Ark – Survival Evolved
So I recently finished the PC release of Final Fantasy X (nerdgasm) and since I would rather shove a dirty toilet brush down my throat than start on Final Fantasy X-2 I went hunting on Steam for my next fix.
Enter Ark – Survival Evolved. I have been circling this game like a hungry but highly picky vulture for quite some time. As it is it can be quite hard to get a proper impression of what the game is like from reading the description and – to the games benefit – I think this is simply because it doesn’t really fit in any other category. It is a survival game for sure (a popular and relatively new genre ranging from Minecraft to Fallout to the thousand of zombie games) but as I see it it falls in somewhere between Minecraft and Eve – a spectacular mix to be sure.
The premise: you are stuck on an island with dinosaurs. There’s a strange implant in your forearm (thinking there might be a story here. Don’t get your hopes up, all you get is titilating hints and mystery – yay mystery!). Now go survive.
The game can be said to have a set of stages that really are quite different and I think that separating them would be a good way to describe the game in general:
1: Frantic Fight For Survival (FFFS!)
You start with nothing (except your underwear, too kind). As you scramble around on the coast of the coast you most likely spawned on you learn to pick up rocks, and hit trees. You see your first dinosaur (play Jurassic Park theme) it might be a dodobird or a distant pteranodon or it might be a huge, hungry sarco or – even worse – the thing that killed Dennis. While you are gathering, learning and probably running you see your supply of food go steadily down and the night encroaches. If you did well you’ll end up with a couple of primitive tools and some meat and berries to sustain you. Sat next to your campfire trying to stave off the cold (cold makes you consume food faster, heat dehydrates you) knowing that you really should be gathering berries or doing SOMETHING. But it’s dark and there’s dinosaurs. Fire is good – hopefully you have enough wood to last the night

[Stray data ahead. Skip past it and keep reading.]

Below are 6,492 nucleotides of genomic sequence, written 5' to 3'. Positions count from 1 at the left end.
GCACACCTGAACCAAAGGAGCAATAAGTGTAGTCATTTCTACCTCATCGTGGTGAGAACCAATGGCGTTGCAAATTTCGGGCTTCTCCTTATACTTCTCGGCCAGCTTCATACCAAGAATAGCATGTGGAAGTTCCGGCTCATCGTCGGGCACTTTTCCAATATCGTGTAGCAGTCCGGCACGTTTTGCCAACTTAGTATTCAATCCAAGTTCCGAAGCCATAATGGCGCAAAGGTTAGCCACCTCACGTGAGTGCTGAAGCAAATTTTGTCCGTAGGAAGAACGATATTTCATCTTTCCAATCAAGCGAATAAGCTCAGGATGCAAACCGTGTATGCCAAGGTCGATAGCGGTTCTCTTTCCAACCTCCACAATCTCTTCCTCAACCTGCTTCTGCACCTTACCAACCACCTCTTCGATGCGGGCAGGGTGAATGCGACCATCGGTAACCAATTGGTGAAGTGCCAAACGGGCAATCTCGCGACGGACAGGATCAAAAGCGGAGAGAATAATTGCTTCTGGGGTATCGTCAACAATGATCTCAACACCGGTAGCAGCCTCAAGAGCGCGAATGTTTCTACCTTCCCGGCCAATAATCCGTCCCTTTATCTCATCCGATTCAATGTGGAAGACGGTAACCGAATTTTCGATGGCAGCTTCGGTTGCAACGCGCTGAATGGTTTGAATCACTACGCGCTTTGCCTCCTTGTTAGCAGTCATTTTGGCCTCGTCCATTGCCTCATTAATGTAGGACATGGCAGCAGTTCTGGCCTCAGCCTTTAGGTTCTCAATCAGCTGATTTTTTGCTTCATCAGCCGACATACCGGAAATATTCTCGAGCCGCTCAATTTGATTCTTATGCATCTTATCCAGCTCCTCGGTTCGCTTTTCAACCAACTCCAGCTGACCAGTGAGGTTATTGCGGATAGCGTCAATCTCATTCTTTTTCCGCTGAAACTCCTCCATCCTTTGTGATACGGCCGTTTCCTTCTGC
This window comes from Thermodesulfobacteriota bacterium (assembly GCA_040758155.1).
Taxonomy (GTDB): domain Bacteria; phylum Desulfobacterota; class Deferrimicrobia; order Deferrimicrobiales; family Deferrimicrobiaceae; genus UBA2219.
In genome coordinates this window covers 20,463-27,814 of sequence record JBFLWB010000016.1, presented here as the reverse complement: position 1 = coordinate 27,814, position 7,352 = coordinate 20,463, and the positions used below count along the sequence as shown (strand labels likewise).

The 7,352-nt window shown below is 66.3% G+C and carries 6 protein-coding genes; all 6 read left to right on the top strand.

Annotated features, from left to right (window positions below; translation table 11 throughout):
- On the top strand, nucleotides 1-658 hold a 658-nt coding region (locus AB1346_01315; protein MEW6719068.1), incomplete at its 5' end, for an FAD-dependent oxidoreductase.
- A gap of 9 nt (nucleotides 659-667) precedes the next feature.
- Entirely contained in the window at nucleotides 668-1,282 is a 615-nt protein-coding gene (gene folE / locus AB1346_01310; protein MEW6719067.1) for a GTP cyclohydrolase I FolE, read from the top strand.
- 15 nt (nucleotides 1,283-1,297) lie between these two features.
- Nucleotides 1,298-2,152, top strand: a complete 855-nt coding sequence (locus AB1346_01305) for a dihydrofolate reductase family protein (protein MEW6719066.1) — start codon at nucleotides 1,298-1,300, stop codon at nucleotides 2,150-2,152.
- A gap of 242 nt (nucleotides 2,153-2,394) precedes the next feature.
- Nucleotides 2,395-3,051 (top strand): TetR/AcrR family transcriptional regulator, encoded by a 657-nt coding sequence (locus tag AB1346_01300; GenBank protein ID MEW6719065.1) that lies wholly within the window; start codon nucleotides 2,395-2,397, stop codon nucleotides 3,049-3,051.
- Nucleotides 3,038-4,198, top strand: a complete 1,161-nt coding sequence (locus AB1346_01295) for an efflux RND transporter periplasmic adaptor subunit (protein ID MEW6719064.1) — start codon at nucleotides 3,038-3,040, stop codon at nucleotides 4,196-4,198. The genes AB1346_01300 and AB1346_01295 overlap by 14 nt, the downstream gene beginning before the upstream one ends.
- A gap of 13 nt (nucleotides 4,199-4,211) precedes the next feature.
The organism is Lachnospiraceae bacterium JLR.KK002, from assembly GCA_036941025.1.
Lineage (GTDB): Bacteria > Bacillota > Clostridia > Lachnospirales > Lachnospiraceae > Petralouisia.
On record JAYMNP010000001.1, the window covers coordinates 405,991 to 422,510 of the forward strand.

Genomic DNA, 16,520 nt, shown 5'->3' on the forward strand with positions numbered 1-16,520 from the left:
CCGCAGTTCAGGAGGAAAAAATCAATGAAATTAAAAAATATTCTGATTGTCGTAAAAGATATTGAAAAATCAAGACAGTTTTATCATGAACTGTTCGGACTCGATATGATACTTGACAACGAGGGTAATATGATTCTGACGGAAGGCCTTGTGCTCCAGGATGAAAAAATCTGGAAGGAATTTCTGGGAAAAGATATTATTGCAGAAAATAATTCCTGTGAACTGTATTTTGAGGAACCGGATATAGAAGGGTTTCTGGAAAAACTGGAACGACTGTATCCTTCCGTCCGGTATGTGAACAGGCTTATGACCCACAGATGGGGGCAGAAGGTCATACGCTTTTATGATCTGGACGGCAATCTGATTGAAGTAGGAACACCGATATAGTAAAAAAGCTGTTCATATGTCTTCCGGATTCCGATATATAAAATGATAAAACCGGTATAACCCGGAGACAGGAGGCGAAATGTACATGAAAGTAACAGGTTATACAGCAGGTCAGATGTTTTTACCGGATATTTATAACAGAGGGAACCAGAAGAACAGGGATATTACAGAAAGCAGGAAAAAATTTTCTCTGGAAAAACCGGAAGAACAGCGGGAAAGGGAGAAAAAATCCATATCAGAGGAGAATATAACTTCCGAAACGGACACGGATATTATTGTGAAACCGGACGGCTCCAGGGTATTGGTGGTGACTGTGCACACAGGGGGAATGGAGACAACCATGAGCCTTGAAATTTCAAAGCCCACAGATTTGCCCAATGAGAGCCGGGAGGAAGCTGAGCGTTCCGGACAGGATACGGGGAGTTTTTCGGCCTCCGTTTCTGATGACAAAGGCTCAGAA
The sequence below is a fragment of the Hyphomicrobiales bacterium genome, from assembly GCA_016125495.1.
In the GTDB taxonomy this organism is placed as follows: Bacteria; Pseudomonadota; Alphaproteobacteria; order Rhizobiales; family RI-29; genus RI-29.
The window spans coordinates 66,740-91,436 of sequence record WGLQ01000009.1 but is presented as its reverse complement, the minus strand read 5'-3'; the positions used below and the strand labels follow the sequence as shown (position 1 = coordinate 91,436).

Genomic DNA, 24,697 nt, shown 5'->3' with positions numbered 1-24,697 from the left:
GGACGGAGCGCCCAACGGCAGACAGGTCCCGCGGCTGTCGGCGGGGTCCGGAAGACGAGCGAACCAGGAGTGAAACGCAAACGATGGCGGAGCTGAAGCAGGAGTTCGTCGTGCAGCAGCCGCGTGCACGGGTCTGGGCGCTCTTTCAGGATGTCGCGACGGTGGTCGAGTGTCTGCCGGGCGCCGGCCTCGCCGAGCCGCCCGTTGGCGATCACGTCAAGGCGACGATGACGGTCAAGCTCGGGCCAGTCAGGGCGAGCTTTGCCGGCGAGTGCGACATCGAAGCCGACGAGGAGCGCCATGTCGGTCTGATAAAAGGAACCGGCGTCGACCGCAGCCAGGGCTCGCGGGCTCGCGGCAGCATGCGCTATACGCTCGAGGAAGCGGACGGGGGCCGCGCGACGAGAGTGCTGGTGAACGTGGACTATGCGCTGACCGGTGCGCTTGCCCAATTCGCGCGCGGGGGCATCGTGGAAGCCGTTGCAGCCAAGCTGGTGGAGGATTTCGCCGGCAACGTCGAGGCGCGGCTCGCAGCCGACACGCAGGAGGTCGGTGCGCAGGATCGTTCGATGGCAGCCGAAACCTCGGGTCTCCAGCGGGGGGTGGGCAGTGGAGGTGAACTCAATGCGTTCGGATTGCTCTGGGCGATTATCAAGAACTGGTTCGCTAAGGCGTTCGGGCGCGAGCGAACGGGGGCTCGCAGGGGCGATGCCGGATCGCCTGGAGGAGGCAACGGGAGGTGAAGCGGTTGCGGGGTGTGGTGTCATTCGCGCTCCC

You will die numerous times. Each time you respawn in the general vicinity but don’t expect to get your stuff back. Life (and death) is harsh and unforgiving but you live (and die), you learn. My first death was to starvation. My second to a swarm of pirahnas. The third… hunted by a pack of raptors at night. The stuff of nightmares.
2: Basic needs and then what?
So lets say you make it past your first week or so in the game. By then you probably have a basic shelter, some tools and weapons, clothes and a stockpile of resources. You might even have built yourself a spawn point. Not that you can ever feel entirely secure. Food spoils, the sun is harsh, the nights are cold and… you’ve learned to listen for the footfalls of raptors (*shudder*).
At this point the “sandbox” part of the game hits you like freight train. You can do whatever you want to – shit.
A couple of the games unique features starts coming into play here. how about building a raft, put your shelter on it and use it as a base? Or you might start experimenting with taming dinosaurs (I will commend the creativity here. Each creature has a use. Keep dodos for eggs, use a trike to level bushes and mass gather berries, hunt using a fearsome predator, keep a cuddly companion and give your other dinosaurs an XP boost). At this part of the game you start seeing possibilities and as you learn to craft new and better stuff you also realize that the game is far from done with you.